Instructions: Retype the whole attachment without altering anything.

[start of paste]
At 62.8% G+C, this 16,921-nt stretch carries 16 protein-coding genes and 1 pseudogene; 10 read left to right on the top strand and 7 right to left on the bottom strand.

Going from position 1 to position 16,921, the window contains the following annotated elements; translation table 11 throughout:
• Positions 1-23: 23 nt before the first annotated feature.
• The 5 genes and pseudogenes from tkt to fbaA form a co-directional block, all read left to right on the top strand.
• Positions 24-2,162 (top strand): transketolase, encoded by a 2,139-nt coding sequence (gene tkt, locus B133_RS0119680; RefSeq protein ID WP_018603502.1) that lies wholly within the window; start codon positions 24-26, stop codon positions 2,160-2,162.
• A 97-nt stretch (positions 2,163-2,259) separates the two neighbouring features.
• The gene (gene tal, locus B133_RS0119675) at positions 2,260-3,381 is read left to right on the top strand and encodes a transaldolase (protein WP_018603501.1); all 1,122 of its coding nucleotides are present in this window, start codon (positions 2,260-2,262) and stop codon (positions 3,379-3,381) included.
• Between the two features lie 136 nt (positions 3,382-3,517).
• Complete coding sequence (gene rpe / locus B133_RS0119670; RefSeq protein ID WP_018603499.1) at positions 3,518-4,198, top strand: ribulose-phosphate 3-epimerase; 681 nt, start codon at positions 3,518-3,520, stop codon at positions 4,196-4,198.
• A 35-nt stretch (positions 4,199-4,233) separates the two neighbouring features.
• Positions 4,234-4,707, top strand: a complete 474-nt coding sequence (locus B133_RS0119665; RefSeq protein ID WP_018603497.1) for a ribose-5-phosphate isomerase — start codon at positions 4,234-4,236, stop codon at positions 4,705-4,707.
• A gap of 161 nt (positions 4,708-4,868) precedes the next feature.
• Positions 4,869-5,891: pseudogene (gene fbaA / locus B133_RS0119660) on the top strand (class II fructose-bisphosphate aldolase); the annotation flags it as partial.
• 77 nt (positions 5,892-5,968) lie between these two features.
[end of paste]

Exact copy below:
At 62.8% G+C, this 16,921-nt stretch carries 16 protein-coding genes and 1 pseudogene; 10 read left to right on the top strand and 7 right to left on the bottom strand.

Going from position 1 to position 16,921, the window contains the following annotated elements; translation table 11 throughout:
• Positions 1-23: 23 nt before the first annotated feature.
• The 5 genes and pseudogenes from tkt to fbaA form a co-directional block, all read left to right on the top strand.
• Positions 24-2,162 (top strand): transketolase, encoded by a 2,139-nt coding sequence (gene tkt, locus B133_RS0119680; RefSeq protein ID WP_018603502.1) that lies wholly within the window; start codon positions 24-26, stop codon positions 2,160-2,162.
• A 97-nt stretch (positions 2,163-2,259) separates the two neighbouring features.
• The gene (gene tal, locus B133_RS0119675) at positions 2,260-3,381 is read left to right on the top strand and encodes a transaldolase (protein WP_018603501.1); all 1,122 of its coding nucleotides are present in this window, start codon (positions 2,260-2,262) and stop codon (positions 3,379-3,381) included.
• Between the two features lie 136 nt (positions 3,382-3,517).
• Complete coding sequence (gene rpe / locus B133_RS0119670; RefSeq protein ID WP_018603499.1) at positions 3,518-4,198, top strand: ribulose-phosphate 3-epimerase; 681 nt, start codon at positions 3,518-3,520, stop codon at positions 4,196-4,198.
• A 35-nt stretch (positions 4,199-4,233) separates the two neighbouring features.
• Positions 4,234-4,707, top strand: a complete 474-nt coding sequence (locus B133_RS0119665; RefSeq protein ID WP_018603497.1) for a ribose-5-phosphate isomerase — start codon at positions 4,234-4,236, stop codon at positions 4,705-4,707.
• A gap of 161 nt (positions 4,708-4,868) precedes the next feature.
• Positions 4,869-5,891: pseudogene (gene fbaA / locus B133_RS0119660) on the top strand (class II fructose-bisphosphate aldolase); the annotation flags it as partial.
• 77 nt (positions 5,892-5,968) lie between these two features.